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Eye Problems in Babies

Congenital or Acquired

Congenital problems

Congenital problems may either be due to developmental problems, mainly secondary to genetic conditions, or to intrauterine damage from such factors as drugs or infection. There seem to be no common factors among mothers of babies with congenital eye problems. One study showed that cases with different isolated ocular congenital abnormalities had different maternal characteristics.


Defects of the globe

  • Anophthalmos - complete failure of development of the optic vesicle.
  • Congenital cystic eye - failure of development of the globe.
  • Coloboma - failure of complete closure that can affect the iris, retina or choroid.
  • Nanophthalmos - small eye with normal function.
  • Microphthalmos - small eye without normal function (eg cataract, coloboma, congenital cyst).

Defects of the lids

  • Congenital ptosis - this is usually due to defective muscles of the upper lid but may also be due to Horner's syndrome and 3rd nerve palsy.
  • Eyelid colobomata - often associated with specific craniofacial syndromes.

Defects of the cornea

Corneal opacity can be partial or complete and caused by:

  • Congenital glaucoma (most common with abnormally large eye).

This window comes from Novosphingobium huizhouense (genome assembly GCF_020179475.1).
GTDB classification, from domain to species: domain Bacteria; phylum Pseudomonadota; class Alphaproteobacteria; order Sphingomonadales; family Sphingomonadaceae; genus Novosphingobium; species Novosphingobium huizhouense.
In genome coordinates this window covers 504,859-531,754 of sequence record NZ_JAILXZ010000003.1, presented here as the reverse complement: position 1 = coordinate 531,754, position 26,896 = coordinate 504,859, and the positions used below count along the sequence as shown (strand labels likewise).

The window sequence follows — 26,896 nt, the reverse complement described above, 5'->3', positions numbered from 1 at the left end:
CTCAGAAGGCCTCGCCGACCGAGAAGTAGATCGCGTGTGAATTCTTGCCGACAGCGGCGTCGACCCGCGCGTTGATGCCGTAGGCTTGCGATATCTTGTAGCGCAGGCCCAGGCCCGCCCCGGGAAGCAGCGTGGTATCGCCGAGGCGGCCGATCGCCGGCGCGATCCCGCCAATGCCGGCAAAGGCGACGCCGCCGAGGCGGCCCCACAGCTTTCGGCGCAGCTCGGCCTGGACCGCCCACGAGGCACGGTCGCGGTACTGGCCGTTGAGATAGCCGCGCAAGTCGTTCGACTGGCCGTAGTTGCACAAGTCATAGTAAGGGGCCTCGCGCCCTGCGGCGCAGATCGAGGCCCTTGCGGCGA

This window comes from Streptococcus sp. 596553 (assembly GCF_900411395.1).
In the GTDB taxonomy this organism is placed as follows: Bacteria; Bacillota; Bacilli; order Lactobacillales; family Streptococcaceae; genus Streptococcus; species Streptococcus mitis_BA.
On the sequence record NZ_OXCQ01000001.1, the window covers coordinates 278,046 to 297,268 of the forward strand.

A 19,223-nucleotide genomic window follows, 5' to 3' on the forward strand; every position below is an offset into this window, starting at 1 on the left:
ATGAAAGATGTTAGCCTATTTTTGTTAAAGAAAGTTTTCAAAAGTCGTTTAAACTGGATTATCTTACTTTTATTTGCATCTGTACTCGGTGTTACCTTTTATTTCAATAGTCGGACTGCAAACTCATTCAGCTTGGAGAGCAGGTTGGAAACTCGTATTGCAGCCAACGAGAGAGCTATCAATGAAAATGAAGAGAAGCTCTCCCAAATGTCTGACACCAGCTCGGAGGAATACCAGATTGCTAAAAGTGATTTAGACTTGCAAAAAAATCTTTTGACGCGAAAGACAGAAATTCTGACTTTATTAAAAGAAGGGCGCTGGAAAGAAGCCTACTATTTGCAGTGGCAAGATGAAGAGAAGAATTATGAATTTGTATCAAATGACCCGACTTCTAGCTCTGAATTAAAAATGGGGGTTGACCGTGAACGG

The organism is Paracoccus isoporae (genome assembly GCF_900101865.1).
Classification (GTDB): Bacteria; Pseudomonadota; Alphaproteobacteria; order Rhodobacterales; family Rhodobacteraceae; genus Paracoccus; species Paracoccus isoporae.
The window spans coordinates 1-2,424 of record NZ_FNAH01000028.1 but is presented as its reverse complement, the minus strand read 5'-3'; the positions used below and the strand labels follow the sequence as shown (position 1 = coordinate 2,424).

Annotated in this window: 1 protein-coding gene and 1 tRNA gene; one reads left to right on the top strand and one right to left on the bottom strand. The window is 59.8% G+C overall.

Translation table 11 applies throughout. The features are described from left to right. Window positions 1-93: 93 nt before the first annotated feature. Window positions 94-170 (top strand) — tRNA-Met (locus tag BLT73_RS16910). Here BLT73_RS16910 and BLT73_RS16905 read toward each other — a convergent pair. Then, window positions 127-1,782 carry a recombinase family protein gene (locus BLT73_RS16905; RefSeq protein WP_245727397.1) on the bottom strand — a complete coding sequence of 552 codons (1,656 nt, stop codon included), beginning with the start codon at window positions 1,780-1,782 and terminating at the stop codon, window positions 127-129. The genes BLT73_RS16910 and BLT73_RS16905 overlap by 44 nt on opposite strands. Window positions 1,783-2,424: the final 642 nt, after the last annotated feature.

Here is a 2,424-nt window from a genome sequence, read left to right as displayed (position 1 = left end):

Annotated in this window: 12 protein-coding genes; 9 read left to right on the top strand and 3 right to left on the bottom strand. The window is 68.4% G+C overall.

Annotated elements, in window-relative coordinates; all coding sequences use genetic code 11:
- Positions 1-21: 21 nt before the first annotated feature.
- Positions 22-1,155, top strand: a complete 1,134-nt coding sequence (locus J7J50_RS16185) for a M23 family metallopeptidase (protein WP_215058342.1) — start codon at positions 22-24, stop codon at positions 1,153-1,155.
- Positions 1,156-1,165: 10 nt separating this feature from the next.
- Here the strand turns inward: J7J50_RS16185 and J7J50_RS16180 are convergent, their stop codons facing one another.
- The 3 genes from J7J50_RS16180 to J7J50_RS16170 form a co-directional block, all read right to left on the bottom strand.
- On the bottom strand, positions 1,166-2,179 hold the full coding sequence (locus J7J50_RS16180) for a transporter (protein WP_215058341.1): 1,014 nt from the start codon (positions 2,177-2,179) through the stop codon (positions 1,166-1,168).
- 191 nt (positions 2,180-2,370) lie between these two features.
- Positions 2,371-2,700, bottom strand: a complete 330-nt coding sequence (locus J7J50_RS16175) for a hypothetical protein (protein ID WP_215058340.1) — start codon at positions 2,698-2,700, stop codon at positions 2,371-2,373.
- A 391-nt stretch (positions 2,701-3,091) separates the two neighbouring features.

• Damage from forceps.
  • Endothelial development abnormalities.
  • Persistent attachment of lens.
  • Intrauterine inflammation.
  • Interstitial keratitis.
  • Megalocornea - an X-linked inherited defect associated with an abnormally large but clear, cornea.

Acquired problems

Ophthalmia neonatorum.- This is a conjunctivitis occurring in the first 28 days of life. It is most commonly infective in origin: Neisseria gonorrhoeae, Chlamydia trachomatis, bacteria such as staphylococci, streptococci and viruses - notably the herpes simplex virus - but may also occur as a reaction to chemical irritants. Chlamydial and gonococcal infection can be life-threatening.

Retinopathy of prematurity.- This occurs when there is disruption of the vascularity of the retina. 80% of babies are less than 1 kg in weight and the condition is associated with prolonged administration of oxygen. Abnormal vessels develop in areas where vascular and avascular tissue meets. The condition sometimes resolves spontaneously but may require laser therapy or surgery.

Also known as squint, this occurs in less than 2% of babies. If it persists longer than three months of age, referral is indicated. It can be an early presenting feature of retinoblastoma (21% in one study).

This is defined as reduced visual function in one or both eyes, not improved by refraction or removal of pathological obstruction to vision. It is caused by sensory deprivation with or without abnormal binocular interaction during the sensitive or critical period of retinal development in the first 2-3 years of life. The longer the period of visual disability, the worse the prognosis in terms of visual acuity.

Source: patient

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